In an ideal world this situation would be an exception, but its not. Its the common occurance. I think in another couple of years I will be comfortable calling myself a programmer and developer. While right now I can perform some small pieces of each of those domains, Im simply not good enough to feel comfortable giving myself those labels. To tie this last paragraph in with the thread, I have been expelled from the monastary and am presently begging on my own. There are things I very well may have learned at my "master"s feet, or through his words and actions, but it would have taken too long, and I would have been fundamentally flawed as an individual if I always had a crutch to lean on. There are a depth to things I simply could *not* appreciate without pulling them apart myself. If I were to attempt to transmit what I know, and what I know I don't know yet, I could ruin alot of peoples projects..

Case in point: $class = $in || ref($in);

Yeah its right.. but why? when? where? If you shrug don't use it. How many modules will break for no apparent reason due to that one singular line?

pearls before swine

At this point I will avoid the other topics as I have rambled.. Feel free to message me at some point and we can talk at depth about this. Also note I never once in this situation attempted to go below generalities. Any of the things I said above can systematically be proven false at the individual level. Which just reinforces the point in my mind.

MMMMM... Chocolaty Perl Goodness.....

Replies are listed 'Best First'.
Re: Re: Re: Re: Philosophical Perly Queues
by demerphq (Chancellor) on Apr 20, 2003 at 11:33 UTC
    $class = $in || ref($in);

    Yeah its right.. but why? when? where? If you shrug don't use it. How many modules will break for no apparent reason due to that one singular line?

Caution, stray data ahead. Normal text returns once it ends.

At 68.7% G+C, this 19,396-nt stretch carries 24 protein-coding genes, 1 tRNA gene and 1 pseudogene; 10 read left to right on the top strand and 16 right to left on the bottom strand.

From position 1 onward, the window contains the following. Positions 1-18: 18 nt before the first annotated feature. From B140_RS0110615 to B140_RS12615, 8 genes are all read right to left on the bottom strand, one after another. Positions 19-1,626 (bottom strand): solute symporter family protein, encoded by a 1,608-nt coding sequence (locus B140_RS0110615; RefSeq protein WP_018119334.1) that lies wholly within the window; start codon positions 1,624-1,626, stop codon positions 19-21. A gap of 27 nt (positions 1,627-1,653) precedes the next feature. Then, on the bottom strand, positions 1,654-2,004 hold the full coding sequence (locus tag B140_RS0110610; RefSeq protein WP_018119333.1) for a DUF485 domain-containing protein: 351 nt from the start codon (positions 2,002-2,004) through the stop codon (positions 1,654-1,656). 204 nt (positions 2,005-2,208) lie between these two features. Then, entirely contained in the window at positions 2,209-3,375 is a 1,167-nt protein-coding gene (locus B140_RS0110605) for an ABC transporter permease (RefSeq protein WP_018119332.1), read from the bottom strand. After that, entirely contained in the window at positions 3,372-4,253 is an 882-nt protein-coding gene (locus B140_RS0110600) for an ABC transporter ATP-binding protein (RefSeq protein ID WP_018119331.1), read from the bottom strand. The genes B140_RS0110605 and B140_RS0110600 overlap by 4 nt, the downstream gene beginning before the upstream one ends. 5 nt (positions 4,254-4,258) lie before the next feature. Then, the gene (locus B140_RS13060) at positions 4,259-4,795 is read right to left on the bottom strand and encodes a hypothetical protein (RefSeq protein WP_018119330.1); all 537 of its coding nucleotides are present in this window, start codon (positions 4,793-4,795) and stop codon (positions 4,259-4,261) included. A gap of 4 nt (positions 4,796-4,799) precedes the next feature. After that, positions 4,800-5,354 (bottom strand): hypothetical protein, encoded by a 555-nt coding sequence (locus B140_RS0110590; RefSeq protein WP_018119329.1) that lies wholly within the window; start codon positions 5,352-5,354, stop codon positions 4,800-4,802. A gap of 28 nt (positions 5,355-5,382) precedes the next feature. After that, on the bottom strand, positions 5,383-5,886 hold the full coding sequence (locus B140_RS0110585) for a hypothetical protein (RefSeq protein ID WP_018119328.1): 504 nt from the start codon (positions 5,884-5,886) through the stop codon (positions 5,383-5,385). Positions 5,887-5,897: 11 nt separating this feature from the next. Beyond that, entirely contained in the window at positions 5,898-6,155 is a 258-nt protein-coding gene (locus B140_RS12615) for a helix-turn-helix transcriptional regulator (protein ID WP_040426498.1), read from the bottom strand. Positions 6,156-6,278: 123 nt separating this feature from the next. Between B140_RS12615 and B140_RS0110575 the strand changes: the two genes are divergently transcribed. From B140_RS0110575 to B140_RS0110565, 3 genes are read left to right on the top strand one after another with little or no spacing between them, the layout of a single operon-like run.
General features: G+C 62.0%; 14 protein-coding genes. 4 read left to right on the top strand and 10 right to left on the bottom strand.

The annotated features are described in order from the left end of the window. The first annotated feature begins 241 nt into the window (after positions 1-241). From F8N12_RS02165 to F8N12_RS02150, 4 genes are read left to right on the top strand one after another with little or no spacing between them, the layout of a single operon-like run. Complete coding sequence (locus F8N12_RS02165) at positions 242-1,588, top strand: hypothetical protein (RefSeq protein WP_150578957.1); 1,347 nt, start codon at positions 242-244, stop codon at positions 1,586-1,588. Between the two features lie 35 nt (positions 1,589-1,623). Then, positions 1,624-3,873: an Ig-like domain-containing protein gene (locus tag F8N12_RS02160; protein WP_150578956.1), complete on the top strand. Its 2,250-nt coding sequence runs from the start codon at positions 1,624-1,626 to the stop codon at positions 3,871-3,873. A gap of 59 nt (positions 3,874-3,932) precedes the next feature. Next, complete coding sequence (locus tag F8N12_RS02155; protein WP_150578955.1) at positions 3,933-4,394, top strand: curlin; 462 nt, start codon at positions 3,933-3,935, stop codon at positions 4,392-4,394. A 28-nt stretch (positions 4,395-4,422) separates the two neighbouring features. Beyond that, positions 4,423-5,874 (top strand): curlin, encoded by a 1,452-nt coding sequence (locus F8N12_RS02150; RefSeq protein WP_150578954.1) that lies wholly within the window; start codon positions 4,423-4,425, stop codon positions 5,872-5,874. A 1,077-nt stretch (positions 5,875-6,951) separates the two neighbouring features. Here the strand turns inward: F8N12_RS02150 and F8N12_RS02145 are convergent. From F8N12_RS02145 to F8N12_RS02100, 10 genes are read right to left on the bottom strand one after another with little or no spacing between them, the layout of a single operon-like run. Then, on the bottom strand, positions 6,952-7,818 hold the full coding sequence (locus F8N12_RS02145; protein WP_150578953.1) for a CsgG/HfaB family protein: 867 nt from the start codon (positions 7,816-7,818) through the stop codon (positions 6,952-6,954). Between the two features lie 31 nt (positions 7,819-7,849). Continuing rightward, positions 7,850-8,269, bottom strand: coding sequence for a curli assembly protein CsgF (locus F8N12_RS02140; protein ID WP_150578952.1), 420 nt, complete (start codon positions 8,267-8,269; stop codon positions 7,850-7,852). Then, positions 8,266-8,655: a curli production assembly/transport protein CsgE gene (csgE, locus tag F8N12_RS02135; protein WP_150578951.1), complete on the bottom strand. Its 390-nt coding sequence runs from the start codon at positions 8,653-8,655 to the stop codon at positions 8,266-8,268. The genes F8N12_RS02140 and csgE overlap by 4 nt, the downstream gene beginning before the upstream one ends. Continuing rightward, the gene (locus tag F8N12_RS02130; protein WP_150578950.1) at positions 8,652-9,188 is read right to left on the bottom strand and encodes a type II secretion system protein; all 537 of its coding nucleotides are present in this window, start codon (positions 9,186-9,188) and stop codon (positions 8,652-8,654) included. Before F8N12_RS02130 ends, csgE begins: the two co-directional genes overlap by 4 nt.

I don't think that would be right anywhere, and certainly not in a consturctor. Perhaps you meant the opposite?

    my $class=ref($proto) || $proto;

    which AFAICT, wouldnt break any code at all. Why would it? The primary objection to this idiom (assuming you mean when it is used in a new()) is one of semantic meaning. Class->new() has a clear meaning, but $obj->new() doesn't really. Does it mean to copy the object? Does it mean to create a new object of the same type as the old? Does it mean something deeper?

    This is primarily an issue that detailed documentation resolves nicely. I would say that you could replace my $class=shift with my $proto=shift; my $class=ref($proto) or $proto; just about everywhere without a failure.

    One trap with using this idom (and about the only real trap regarding that I am aware of) is when someone accidentally mixes indirect notation with direct notation, or calls new in a strange way

    my $Obj=new Class->new(@args); my $New=Class->new(@argS)->new()->foo(); # probably an error

    most likely will create an initialized object, then use that to create an unitialized object. A hard to track down error that is thankfully rather uncommon as well.


    ---
    demerphq

    <Elian> And I do take a kind of perverse pleasure in having an OO assembly language...